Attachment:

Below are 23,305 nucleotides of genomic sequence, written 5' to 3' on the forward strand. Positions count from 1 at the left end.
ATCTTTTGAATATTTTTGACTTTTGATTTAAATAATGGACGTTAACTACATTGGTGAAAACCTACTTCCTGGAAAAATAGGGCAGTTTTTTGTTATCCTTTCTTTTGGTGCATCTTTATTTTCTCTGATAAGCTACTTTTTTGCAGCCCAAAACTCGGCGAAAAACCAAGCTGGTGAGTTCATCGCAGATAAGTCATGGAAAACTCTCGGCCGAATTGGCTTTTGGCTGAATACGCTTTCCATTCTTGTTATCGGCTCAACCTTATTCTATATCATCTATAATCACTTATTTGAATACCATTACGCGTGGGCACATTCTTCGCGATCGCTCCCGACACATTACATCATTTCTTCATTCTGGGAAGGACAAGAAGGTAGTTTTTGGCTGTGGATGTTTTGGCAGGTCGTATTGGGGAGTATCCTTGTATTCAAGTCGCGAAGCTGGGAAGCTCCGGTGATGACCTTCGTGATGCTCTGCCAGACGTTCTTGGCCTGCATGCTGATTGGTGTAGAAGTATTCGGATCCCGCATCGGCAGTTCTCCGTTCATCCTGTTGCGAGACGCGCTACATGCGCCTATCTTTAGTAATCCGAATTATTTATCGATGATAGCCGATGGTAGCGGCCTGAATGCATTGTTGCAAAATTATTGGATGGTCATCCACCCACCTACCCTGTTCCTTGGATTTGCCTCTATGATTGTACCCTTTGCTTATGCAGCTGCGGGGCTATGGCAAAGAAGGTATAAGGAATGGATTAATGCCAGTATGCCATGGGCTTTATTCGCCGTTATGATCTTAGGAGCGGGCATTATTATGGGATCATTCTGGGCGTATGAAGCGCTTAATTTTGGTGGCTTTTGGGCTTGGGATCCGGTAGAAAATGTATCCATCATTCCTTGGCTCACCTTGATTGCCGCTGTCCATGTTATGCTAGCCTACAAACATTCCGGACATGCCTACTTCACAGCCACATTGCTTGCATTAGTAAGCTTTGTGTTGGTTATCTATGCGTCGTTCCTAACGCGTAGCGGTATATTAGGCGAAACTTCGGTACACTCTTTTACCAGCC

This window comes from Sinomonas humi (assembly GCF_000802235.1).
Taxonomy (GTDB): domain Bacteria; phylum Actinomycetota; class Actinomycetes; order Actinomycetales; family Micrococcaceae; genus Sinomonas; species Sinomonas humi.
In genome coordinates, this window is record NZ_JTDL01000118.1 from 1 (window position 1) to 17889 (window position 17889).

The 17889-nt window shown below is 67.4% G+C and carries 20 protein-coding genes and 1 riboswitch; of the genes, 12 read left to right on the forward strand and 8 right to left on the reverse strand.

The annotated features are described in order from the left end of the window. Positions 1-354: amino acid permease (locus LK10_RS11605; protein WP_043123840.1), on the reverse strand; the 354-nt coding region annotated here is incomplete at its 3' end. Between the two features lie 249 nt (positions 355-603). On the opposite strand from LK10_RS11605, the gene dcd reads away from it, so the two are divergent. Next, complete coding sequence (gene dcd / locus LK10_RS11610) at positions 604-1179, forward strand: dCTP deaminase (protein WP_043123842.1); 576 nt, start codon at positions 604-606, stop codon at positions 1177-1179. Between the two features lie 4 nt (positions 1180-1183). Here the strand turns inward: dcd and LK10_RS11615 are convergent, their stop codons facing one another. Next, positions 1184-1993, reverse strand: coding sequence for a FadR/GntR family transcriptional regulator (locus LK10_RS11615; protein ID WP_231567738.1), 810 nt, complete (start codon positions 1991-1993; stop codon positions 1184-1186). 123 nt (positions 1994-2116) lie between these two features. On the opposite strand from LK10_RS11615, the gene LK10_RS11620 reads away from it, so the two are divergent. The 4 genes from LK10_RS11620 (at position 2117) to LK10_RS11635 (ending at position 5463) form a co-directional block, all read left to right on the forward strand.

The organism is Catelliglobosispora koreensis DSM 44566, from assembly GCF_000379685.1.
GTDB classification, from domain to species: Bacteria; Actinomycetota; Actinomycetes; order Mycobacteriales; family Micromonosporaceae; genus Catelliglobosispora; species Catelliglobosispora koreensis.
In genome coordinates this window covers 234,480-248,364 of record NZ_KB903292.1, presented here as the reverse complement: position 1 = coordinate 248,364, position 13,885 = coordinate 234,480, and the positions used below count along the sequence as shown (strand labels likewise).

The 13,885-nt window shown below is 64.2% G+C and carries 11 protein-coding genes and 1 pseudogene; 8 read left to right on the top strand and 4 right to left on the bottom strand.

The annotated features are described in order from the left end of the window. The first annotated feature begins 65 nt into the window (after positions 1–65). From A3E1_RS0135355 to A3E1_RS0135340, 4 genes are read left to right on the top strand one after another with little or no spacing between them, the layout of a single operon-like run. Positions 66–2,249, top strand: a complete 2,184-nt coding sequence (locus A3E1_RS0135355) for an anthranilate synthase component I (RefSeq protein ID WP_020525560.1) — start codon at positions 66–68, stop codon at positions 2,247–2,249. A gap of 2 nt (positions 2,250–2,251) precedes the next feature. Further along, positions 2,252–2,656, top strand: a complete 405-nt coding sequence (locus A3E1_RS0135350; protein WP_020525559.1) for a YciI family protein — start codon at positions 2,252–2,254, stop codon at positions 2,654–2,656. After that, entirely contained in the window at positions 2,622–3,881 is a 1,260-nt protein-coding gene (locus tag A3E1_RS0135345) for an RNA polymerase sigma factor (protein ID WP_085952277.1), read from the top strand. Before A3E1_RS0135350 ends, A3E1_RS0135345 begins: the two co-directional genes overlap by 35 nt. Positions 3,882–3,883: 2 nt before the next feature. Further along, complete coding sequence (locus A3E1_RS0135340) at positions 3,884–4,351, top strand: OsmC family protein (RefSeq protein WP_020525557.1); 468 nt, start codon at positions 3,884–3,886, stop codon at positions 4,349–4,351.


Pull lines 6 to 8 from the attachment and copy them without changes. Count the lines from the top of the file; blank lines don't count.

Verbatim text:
The 17889-nt window shown below is 67.4% G+C and carries 20 protein-coding genes and 1 riboswitch; of the genes, 12 read left to right on the forward strand and 8 right to left on the reverse strand.

The annotated features are described in order from the left end of the window. Positions 1-354: amino acid permease (locus LK10_RS11605; protein WP_043123840.1), on the reverse strand; the 354-nt coding region annotated here is incomplete at its 3' end. Between the two features lie 249 nt (positions 355-603). On the opposite strand from LK10_RS11605, the gene dcd reads away from it, so the two are divergent. Next, complete coding sequence (gene dcd / locus LK10_RS11610) at positions 604-1179, forward strand: dCTP deaminase (protein WP_043123842.1); 576 nt, start codon at positions 604-606, stop codon at positions 1177-1179. Between the two features lie 4 nt (positions 1180-1183). Here the strand turns inward: dcd and LK10_RS11615 are convergent, their stop codons facing one another. Next, positions 1184-1993, reverse strand: coding sequence for a FadR/GntR family transcriptional regulator (locus LK10_RS11615; protein ID WP_231567738.1), 810 nt, complete (start codon positions 1991-1993; stop codon positions 1184-1186). 123 nt (positions 1994-2116) lie between these two features. On the opposite strand from LK10_RS11615, the gene LK10_RS11620 reads away from it, so the two are divergent. The 4 genes from LK10_RS11620 (at position 2117) to LK10_RS11635 (ending at position 5463) form a co-directional block, all read left to right on the forward strand.

The organism is Catelliglobosispora koreensis DSM 44566, from assembly GCF_000379685.1.